1. Atheroma of the internal carotid, vertebral or common carotid artery.
2. Aneurysm of aorta or innominate artery
3. Infective endocarditis.
4. Mitral stenosis particularly in presence of atrial fibrillation.
5. Myocardial infarction.
6. Infected emboli from the lung.
7. Paradoxical embolism.
Left-sided vascular occlusion is common as the left common carotid artery arises directly from the aorta. Left middle cerebral artery is seen to be the commonest site.
Onset is stormy or very acute.
Patient may be unconscious and remains dazed. There may be headache and convulsive seizure. The site of occlusion determines the focal neurological symptoms. Hemiplegia develops usually on the right side as left side vessels are usually occluded and this is usually associated with aphasia. Symptoms and signs may increase gradually due to associated vasospasm. In some other cases again clinical features may diminish due to dislodgement of embolus more distally resulting in shifting of hemiplegia.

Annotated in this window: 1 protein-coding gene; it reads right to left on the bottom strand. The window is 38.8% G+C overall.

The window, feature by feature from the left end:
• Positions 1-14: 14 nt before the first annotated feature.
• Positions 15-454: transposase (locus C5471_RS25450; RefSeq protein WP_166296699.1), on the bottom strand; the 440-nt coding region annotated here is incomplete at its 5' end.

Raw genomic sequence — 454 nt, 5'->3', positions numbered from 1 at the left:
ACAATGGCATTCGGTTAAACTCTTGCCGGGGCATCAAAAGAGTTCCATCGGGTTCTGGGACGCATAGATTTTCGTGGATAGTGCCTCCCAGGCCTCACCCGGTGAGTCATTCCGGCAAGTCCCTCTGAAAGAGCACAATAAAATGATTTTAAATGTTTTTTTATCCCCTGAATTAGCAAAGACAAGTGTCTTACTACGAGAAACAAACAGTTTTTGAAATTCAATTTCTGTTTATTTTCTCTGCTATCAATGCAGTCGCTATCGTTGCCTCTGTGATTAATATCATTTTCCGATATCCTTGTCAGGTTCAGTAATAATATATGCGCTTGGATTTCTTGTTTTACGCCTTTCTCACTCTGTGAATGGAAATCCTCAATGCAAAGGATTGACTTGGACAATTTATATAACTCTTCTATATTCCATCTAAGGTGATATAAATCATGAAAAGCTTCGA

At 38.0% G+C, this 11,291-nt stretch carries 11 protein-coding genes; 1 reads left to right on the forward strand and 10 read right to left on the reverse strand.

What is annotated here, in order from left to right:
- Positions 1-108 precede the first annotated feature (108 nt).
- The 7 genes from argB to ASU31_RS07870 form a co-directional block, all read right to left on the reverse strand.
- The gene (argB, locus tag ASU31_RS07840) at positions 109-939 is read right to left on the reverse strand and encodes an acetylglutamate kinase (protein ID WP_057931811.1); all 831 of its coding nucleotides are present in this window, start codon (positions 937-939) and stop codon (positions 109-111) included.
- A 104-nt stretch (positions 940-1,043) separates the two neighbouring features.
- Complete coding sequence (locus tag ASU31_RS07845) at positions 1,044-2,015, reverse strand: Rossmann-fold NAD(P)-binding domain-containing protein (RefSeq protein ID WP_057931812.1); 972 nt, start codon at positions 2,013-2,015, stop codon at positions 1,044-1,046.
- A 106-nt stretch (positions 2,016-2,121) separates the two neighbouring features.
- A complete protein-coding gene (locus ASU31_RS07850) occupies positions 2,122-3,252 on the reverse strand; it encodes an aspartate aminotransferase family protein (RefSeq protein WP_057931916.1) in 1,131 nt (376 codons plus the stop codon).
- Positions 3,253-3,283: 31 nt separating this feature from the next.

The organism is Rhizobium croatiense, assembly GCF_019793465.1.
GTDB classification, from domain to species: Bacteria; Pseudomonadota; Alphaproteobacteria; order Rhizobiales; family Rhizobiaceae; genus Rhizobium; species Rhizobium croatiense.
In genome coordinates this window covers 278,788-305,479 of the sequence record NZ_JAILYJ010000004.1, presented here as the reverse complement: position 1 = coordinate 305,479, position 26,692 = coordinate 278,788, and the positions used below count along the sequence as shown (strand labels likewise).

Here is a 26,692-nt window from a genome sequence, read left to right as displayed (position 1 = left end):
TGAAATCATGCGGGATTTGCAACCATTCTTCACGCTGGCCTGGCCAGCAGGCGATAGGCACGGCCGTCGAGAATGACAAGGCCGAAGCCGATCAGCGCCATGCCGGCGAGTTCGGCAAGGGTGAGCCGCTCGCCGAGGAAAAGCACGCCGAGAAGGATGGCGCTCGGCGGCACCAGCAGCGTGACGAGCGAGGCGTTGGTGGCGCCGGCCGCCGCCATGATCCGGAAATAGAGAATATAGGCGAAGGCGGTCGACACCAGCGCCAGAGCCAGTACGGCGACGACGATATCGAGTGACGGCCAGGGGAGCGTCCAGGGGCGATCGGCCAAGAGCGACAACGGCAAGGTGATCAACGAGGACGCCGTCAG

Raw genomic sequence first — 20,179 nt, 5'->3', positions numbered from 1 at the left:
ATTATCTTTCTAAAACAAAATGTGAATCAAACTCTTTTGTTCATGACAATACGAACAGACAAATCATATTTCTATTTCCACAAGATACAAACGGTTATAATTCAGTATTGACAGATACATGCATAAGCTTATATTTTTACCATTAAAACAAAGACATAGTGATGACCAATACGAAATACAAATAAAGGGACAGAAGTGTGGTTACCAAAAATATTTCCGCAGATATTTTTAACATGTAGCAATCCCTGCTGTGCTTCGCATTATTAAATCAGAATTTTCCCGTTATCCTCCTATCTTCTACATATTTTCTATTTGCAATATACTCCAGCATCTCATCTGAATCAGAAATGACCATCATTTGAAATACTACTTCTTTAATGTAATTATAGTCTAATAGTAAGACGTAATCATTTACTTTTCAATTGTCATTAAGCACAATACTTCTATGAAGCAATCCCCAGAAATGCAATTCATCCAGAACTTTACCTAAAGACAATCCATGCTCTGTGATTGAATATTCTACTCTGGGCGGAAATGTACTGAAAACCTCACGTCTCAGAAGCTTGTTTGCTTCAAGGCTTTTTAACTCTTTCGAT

Immediate mortality is about 7%-10 %.
Same as cerebral thrombosis.
Some prefer to give anticoagulants but it should be used with great caution. It should not be used in cases of bacterial endocarditis. The underlying cause should be treated as far as practicable.
If there is recurrent transient episodes-long term anticoagulant therapy may be used. In young individuals with atrial fibrillation, anticoagulants are preferred. Steroids are given by some to reduce vasogenic cerebral oedema. Dehydrating agents, e.g., mannitol may be used also to reduce brain swelling. Nimodipine is also used by some to reduce neural deficit. Glutamate blockade drugs may also reduce the size of infarct. This drug is under trial. Stenosis of internal carotid or vertebral artery can be relieved by surgery. For residual hemiplegia physiotheraphy can be done. In syphilitic cases antisyphilitic measure is to be given.